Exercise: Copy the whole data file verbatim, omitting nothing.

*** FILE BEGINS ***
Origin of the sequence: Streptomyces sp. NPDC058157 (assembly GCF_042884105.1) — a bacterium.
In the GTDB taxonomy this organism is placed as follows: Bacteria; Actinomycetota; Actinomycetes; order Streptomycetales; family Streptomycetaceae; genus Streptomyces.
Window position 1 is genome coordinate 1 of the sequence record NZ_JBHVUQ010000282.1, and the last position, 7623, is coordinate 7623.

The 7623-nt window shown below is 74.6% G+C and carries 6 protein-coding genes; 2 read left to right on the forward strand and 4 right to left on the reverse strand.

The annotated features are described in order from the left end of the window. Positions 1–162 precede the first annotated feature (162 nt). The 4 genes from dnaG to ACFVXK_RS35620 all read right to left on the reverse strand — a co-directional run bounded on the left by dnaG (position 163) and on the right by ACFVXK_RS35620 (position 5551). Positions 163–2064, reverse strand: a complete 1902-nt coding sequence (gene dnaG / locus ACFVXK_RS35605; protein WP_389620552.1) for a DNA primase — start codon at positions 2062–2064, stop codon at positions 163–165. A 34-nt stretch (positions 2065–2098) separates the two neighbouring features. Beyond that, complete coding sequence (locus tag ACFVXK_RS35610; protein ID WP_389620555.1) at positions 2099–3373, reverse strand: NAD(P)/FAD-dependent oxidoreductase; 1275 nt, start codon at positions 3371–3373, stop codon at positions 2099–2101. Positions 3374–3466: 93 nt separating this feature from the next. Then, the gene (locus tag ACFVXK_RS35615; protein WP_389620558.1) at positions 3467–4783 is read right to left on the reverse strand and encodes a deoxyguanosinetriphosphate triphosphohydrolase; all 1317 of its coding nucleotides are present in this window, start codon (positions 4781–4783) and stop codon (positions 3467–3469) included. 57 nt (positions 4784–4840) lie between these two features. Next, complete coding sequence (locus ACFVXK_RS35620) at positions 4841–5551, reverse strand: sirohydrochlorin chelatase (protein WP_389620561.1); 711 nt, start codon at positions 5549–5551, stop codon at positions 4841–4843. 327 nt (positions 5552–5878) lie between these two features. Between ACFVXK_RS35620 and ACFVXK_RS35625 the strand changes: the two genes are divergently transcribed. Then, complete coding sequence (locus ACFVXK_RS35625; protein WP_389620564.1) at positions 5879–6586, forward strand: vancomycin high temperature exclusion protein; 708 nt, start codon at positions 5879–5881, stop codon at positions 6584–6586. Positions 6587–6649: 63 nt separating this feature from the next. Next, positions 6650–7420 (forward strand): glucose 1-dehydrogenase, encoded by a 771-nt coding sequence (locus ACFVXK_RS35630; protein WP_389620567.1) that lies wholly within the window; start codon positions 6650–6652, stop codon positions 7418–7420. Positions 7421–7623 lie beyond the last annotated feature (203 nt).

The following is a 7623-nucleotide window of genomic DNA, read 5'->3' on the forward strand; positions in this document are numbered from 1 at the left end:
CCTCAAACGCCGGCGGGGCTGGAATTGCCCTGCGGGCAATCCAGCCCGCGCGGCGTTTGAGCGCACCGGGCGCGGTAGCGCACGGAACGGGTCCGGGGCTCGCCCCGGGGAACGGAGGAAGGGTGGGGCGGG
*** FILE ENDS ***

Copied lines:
Origin of the sequence: Streptomyces sp. NPDC058157 (assembly GCF_042884105.1) — a bacterium.
In the GTDB taxonomy this organism is placed as follows: Bacteria; Actinomycetota; Actinomycetes; order Streptomycetales; family Streptomycetaceae; genus Streptomyces.
Window position 1 is genome coordinate 1 of the sequence record NZ_JBHVUQ010000282.1, and the last position, 7623, is coordinate 7623.

The 7623-nt window shown below is 74.6% G+C and carries 6 protein-coding genes; 2 read left to right on the forward strand and 4 right to left on the reverse strand.

The annotated features are described in order from the left end of the window. Positions 1–162 precede the first annotated feature (162 nt). The 4 genes from dnaG to ACFVXK_RS35620 all read right to left on the reverse strand — a co-directional run bounded on the left by dnaG (position 163) and on the right by ACFVXK_RS35620 (position 5551). Positions 163–2064, reverse strand: a complete 1902-nt coding sequence (gene dnaG / locus ACFVXK_RS35605; protein WP_389620552.1) for a DNA primase — start codon at positions 2062–2064, stop codon at positions 163–165. A 34-nt stretch (positions 2065–2098) separates the two neighbouring features. Beyond that, complete coding sequence (locus tag ACFVXK_RS35610; protein ID WP_389620555.1) at positions 2099–3373, reverse strand: NAD(P)/FAD-dependent oxidoreductase; 1275 nt, start codon at positions 3371–3373, stop codon at positions 2099–2101. Positions 3374–3466: 93 nt separating this feature from the next. Then, the gene (locus tag ACFVXK_RS35615; protein WP_389620558.1) at positions 3467–4783 is read right to left on the reverse strand and encodes a deoxyguanosinetriphosphate triphosphohydrolase; all 1317 of its coding nucleotides are present in this window, start codon (positions 4781–4783) and stop codon (positions 3467–3469) included. 57 nt (positions 4784–4840) lie between these two features. Next, complete coding sequence (locus ACFVXK_RS35620) at positions 4841–5551, reverse strand: sirohydrochlorin chelatase (protein WP_389620561.1); 711 nt, start codon at positions 5549–5551, stop codon at positions 4841–4843. 327 nt (positions 5552–5878) lie between these two features. Between ACFVXK_RS35620 and ACFVXK_RS35625 the strand changes: the two genes are divergently transcribed. Then, complete coding sequence (locus ACFVXK_RS35625; protein WP_389620564.1) at positions 5879–6586, forward strand: vancomycin high temperature exclusion protein; 708 nt, start codon at positions 5879–5881, stop codon at positions 6584–6586. Positions 6587–6649: 63 nt separating this feature from the next. Next, positions 6650–7420 (forward strand): glucose 1-dehydrogenase, encoded by a 771-nt coding sequence (locus ACFVXK_RS35630; protein WP_389620567.1) that lies wholly within the window; start codon positions 6650–6652, stop codon positions 7418–7420. Positions 7421–7623 lie beyond the last annotated feature (203 nt).

The following is a 7623-nucleotide window of genomic DNA, read 5'->3' on the forward strand; positions in this document are numbered from 1 at the left end:
CCTCAAACGCCGGCGGGGCTGGAATTGCCCTGCGGGCAATCCAGCCCGCGCGGCGTTTGAGCGCACCGGGCGCGGTAGCGCACGGAACGGGTCCGGGGCTCGCCCCGGGGAACGGAGGAAGGGTGGGGCGGG